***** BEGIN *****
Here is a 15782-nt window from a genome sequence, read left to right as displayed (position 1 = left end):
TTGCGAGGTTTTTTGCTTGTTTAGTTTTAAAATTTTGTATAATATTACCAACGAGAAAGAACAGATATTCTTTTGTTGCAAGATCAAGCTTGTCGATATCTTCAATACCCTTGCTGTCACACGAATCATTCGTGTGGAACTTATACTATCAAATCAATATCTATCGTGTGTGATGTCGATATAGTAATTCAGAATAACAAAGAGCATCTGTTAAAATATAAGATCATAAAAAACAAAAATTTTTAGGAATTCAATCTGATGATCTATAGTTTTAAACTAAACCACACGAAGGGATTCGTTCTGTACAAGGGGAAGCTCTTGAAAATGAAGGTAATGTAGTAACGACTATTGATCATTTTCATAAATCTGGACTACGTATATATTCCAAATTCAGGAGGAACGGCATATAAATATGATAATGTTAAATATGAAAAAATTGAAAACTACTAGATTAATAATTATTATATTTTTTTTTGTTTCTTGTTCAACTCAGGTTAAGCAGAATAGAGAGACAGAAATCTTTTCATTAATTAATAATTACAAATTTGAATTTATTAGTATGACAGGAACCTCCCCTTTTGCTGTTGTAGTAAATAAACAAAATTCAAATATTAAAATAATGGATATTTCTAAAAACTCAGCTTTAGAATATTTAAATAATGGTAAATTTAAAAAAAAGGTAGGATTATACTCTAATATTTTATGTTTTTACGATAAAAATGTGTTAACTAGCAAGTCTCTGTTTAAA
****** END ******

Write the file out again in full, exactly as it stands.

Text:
Here is a 15782-nt window from a genome sequence, read left to right as displayed (position 1 = left end):
TTGCGAGGTTTTTTGCTTGTTTAGTTTTAAAATTTTGTATAATATTACCAACGAGAAAGAACAGATATTCTTTTGTTGCAAGATCAAGCTTGTCGATATCTTCAATACCCTTGCTGTCACACGAATCATTCGTGTGGAACTTATACTATCAAATCAATATCTATCGTGTGTGATGTCGATATAGTAATTCAGAATAACAAAGAGCATCTGTTAAAATATAAGATCATAAAAAACAAAAATTTTTAGGAATTCAATCTGATGATCTATAGTTTTAAACTAAACCACACGAAGGGATTCGTTCTGTACAAGGGGAAGCTCTTGAAAATGAAGGTAATGTAGTAACGACTATTGATCATTTTCATAAATCTGGACTACGTATATATTCCAAATTCAGGAGGAACGGCATATAAATATGATAATGTTAAATATGAAAAAATTGAAAACTACTAGATTAATAATTATTATATTTTTTTTTGTTTCTTGTTCAACTCAGGTTAAGCAGAATAGAGAGACAGAAATCTTTTCATTAATTAATAATTACAAATTTGAATTTATTAGTATGACAGGAACCTCCCCTTTTGCTGTTGTAGTAAATAAACAAAATTCAAATATTAAAATAATGGATATTTCTAAAAACTCAGCTTTAGAATATTTAAATAATGGTAAATTTAAAAAAAAGGTAGGATTATACTCTAATATTTTATGTTTTTACGATAAAAATGTGTTAACTAGCAAGTCTCTGTTTAAA